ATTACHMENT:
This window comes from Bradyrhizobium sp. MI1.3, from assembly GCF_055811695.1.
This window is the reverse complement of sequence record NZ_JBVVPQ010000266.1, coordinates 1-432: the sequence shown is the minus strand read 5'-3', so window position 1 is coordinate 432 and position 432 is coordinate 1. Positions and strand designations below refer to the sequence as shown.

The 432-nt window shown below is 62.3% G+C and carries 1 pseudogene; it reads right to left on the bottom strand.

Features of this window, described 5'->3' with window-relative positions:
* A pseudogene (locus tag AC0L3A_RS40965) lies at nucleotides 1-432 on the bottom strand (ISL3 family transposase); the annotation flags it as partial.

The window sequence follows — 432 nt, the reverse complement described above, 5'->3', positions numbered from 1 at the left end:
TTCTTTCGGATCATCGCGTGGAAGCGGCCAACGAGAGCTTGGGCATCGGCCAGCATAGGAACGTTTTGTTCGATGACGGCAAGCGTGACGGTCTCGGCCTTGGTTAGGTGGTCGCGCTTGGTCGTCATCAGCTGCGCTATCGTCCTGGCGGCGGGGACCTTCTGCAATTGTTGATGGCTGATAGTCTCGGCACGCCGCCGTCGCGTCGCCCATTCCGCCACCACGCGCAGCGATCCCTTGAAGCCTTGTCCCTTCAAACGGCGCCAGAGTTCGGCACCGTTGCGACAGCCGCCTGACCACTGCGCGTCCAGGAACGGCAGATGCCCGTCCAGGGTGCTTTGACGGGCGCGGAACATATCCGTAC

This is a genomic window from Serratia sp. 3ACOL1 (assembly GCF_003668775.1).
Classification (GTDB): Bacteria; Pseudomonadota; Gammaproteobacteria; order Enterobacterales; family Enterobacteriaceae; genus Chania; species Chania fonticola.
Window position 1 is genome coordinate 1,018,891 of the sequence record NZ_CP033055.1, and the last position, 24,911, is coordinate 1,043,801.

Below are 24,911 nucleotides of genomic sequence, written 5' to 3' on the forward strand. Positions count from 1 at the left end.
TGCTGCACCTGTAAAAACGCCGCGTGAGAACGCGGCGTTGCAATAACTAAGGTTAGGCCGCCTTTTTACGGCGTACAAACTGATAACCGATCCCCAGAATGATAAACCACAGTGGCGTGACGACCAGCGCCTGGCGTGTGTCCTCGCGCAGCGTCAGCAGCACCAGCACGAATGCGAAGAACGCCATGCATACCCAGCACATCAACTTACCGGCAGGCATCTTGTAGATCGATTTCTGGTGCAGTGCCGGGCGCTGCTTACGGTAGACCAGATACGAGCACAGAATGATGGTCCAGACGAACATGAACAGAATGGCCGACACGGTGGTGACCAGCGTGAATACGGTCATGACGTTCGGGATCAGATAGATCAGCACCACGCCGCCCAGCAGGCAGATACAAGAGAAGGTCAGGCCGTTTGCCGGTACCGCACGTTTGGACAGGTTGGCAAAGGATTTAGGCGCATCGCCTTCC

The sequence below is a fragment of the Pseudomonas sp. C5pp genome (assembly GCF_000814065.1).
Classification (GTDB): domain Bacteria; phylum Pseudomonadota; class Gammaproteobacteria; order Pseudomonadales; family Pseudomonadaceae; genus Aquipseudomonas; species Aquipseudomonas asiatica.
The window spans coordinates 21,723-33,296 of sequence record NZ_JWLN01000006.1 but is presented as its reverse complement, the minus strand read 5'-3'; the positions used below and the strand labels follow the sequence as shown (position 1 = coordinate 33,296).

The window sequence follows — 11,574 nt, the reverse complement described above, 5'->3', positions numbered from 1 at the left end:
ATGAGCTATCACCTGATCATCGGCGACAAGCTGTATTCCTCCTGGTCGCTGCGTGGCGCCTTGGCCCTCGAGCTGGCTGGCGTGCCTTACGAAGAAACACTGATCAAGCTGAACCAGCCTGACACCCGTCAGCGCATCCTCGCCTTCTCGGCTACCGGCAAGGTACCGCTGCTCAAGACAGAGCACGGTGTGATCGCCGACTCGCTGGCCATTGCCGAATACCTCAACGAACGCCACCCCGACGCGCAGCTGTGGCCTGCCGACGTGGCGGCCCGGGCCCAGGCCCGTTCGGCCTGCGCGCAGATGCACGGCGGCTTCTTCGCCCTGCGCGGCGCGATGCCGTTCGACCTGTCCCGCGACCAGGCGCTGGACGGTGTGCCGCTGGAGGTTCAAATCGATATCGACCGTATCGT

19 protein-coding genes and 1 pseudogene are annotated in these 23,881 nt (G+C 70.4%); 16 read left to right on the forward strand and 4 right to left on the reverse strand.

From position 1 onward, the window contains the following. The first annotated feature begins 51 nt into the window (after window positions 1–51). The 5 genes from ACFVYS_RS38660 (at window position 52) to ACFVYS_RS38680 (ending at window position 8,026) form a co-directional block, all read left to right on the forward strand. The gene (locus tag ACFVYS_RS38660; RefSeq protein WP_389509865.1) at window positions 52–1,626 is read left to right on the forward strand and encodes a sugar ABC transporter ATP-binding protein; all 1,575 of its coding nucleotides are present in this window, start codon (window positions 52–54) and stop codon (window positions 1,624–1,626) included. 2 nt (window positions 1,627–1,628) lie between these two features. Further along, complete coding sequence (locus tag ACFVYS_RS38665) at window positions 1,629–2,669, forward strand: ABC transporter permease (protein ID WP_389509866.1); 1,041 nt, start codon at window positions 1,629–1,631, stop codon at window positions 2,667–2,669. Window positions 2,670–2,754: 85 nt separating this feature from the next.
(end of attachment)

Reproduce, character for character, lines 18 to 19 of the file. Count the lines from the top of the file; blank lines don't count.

19 protein-coding genes and 1 pseudogene are annotated in these 23,881 nt (G+C 70.4%); 16 read left to right on the forward strand and 4 right to left on the reverse strand.

From position 1 onward, the window contains the following. The first annotated feature begins 51 nt into the window (after window positions 1–51). The 5 genes from ACFVYS_RS38660 (at window position 52) to ACFVYS_RS38680 (ending at window position 8,026) form a co-directional block, all read left to right on the forward strand. The gene (locus tag ACFVYS_RS38660; RefSeq protein WP_389509865.1) at window positions 52–1,626 is read left to right on the forward strand and encodes a sugar ABC transporter ATP-binding protein; all 1,575 of its coding nucleotides are present in this window, start codon (window positions 52–54) and stop codon (window positions 1,624–1,626) included. 2 nt (window positions 1,627–1,628) lie between these two features. Further along, complete coding sequence (locus tag ACFVYS_RS38665) at window positions 1,629–2,669, forward strand: ABC transporter permease (protein ID WP_389509866.1); 1,041 nt, start codon at window positions 1,629–1,631, stop codon at window positions 2,667–2,669. Window positions 2,670–2,754: 85 nt separating this feature from the next.